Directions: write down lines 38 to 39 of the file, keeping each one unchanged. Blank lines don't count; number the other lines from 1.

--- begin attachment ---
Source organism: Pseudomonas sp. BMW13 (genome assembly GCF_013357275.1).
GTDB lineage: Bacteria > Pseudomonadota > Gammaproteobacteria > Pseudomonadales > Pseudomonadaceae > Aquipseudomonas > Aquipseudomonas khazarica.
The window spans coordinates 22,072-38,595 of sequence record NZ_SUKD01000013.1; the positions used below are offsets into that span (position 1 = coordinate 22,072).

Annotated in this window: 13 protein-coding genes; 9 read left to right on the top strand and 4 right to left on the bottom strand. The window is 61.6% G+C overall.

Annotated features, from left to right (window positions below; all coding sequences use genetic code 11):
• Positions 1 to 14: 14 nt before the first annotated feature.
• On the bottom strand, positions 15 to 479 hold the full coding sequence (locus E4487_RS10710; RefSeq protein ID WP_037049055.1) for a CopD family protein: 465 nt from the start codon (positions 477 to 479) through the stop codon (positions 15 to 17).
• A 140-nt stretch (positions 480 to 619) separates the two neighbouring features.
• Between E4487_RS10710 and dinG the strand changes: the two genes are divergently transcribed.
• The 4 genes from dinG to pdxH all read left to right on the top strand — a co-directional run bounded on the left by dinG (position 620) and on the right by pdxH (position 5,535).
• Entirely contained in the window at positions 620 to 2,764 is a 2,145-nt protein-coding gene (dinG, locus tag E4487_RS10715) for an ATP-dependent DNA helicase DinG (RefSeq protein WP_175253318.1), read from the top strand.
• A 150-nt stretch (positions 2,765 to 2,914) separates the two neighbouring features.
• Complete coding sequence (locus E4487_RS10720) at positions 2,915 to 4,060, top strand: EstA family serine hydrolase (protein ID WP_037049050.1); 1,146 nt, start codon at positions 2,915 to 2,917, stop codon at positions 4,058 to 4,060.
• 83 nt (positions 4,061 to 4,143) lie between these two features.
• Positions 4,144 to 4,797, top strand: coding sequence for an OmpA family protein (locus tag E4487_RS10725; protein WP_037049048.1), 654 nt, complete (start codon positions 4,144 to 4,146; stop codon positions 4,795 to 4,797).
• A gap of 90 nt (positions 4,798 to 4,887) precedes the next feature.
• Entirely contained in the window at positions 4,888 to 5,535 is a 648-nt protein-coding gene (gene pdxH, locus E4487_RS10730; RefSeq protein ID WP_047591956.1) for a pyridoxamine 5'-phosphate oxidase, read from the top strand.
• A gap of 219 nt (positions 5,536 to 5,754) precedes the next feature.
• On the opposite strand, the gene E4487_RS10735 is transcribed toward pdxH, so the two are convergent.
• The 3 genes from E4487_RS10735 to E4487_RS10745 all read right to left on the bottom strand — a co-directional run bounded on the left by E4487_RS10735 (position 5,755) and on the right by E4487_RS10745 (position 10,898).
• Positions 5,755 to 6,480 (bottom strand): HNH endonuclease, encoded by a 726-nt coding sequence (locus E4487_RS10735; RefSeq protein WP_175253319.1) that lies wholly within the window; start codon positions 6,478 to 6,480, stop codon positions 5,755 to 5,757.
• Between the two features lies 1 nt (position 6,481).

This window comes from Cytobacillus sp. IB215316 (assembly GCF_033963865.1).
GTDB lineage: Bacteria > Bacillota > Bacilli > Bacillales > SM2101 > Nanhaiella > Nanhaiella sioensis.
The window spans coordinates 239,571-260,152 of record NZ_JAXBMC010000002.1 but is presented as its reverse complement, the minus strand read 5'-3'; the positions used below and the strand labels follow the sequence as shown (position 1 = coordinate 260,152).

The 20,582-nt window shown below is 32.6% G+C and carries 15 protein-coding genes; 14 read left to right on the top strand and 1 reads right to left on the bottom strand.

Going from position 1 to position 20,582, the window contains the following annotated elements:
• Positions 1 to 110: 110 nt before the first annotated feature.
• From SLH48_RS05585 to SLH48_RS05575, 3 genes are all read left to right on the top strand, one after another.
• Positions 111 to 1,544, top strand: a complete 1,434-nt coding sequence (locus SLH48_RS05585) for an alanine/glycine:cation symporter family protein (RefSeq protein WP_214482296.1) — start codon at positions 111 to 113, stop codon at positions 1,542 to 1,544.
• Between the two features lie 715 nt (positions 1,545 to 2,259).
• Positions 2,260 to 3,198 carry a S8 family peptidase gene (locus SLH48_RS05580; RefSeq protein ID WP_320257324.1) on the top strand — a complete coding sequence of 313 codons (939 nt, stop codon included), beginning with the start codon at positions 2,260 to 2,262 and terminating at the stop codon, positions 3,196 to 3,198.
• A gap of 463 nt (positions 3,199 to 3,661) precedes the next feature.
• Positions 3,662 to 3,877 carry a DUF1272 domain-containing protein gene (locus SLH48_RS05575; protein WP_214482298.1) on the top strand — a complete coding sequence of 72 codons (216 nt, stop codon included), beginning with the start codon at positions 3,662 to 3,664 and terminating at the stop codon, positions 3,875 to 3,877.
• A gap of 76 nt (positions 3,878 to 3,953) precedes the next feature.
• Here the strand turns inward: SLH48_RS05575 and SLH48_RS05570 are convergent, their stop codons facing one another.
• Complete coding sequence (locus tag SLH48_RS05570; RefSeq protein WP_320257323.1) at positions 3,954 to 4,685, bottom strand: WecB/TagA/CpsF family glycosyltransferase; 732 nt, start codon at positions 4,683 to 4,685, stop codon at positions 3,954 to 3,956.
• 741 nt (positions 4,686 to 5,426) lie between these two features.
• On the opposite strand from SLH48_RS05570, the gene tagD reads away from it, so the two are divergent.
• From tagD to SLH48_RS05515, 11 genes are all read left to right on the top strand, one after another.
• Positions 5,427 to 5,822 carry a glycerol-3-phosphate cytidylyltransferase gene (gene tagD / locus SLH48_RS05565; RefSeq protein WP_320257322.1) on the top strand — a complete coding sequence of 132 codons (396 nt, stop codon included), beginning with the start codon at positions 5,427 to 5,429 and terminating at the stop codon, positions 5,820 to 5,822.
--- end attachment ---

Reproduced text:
• 741 nt (positions 4,686 to 5,426) lie between these two features.
• On the opposite strand from SLH48_RS05570, the gene tagD reads away from it, so the two are divergent.